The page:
Sponsors: Representatives Shannon Bird (D) and Hugh McKean (R) and Senators Rachel Zenzinger (D) and Paul Lundeen (R)

General Business

SB22-115 Clarify Terms Related to Landowner Liability

What does this mean for restaurants? SB22-115 changed the liability for businesses and declares that the Colorado Supreme Court decision in the Rocky Mountain Planned Parenthood, Inc. vs. Wagner case should not be relied upon to a certain extent. In this case, the court determined that Rocky Mountain Planned Parenthood should have known they could have been a target for a shooting and therefore, they should have had more protection. The concern with this precedent is that it would have applied to all businesses, meaning that if a restaurant should have known they could be a target of a shooting, they would have to put in safety protocols to prevent it, even if there was never a direct threat against the establishment.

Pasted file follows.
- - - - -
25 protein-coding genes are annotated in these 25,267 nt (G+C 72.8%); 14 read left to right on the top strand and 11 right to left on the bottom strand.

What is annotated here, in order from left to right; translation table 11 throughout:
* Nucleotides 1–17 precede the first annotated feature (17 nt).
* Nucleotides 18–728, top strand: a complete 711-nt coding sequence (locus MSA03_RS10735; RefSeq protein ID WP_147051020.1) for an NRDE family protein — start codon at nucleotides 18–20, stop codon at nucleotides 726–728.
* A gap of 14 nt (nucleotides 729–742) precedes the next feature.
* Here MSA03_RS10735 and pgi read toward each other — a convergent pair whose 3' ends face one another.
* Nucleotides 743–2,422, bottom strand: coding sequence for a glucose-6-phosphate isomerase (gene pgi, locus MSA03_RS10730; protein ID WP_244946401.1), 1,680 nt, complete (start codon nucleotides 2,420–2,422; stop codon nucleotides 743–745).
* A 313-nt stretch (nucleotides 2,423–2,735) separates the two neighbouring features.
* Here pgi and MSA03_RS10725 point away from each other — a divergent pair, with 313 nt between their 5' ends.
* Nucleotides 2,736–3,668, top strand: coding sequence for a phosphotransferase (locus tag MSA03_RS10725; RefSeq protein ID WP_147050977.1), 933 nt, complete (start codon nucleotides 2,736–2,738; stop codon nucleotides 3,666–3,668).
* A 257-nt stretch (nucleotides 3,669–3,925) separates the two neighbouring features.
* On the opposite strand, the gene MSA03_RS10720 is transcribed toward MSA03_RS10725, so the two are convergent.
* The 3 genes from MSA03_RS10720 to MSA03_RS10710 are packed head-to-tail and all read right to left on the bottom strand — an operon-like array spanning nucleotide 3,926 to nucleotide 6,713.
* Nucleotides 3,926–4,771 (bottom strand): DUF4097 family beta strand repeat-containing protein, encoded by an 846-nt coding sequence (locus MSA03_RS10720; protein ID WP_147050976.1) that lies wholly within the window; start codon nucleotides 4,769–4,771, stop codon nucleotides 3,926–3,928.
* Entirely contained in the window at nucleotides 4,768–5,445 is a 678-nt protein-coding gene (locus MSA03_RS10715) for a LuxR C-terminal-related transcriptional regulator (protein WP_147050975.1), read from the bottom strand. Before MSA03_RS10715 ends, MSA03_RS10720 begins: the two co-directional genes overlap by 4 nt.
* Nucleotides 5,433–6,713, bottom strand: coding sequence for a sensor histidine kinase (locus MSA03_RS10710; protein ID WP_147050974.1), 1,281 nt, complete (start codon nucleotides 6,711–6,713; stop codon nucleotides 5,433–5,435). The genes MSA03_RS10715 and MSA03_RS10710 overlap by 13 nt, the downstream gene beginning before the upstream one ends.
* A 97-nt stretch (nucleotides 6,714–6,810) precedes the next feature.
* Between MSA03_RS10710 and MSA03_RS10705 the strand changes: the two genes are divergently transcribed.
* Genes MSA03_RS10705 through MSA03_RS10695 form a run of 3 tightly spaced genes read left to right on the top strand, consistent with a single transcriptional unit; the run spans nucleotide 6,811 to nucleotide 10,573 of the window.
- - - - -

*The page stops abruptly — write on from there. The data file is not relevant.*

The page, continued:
The CRA supported this legislation because it takes the precedent back to what it was meant to be prior to the Supreme Court case.

Sponsors: Senators Sonya Jaquez Lewis (D) and Bob Gardner (R) and Representatives Matt Soper (R) and Kerry Tipper (D)

Previous Colorado Law Updates

2021 Colorado Law Updates

The changes affecting restaurants from the 2021 State Legislative Session

Learn more

2020 Colorado Law Updates

The changes affecting restaurants from the 2020 State Legislative Session

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2019 Colorado Law Updates

The changes affecting restaurants from the 2019 State Legislative Session

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2018 Colorado Law Updates

The changes affecting restaurants from the 2018 State Legislative Session

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2017 Colorado Law Updates

The changes affecting restaurants from the 2017 State Legislative Session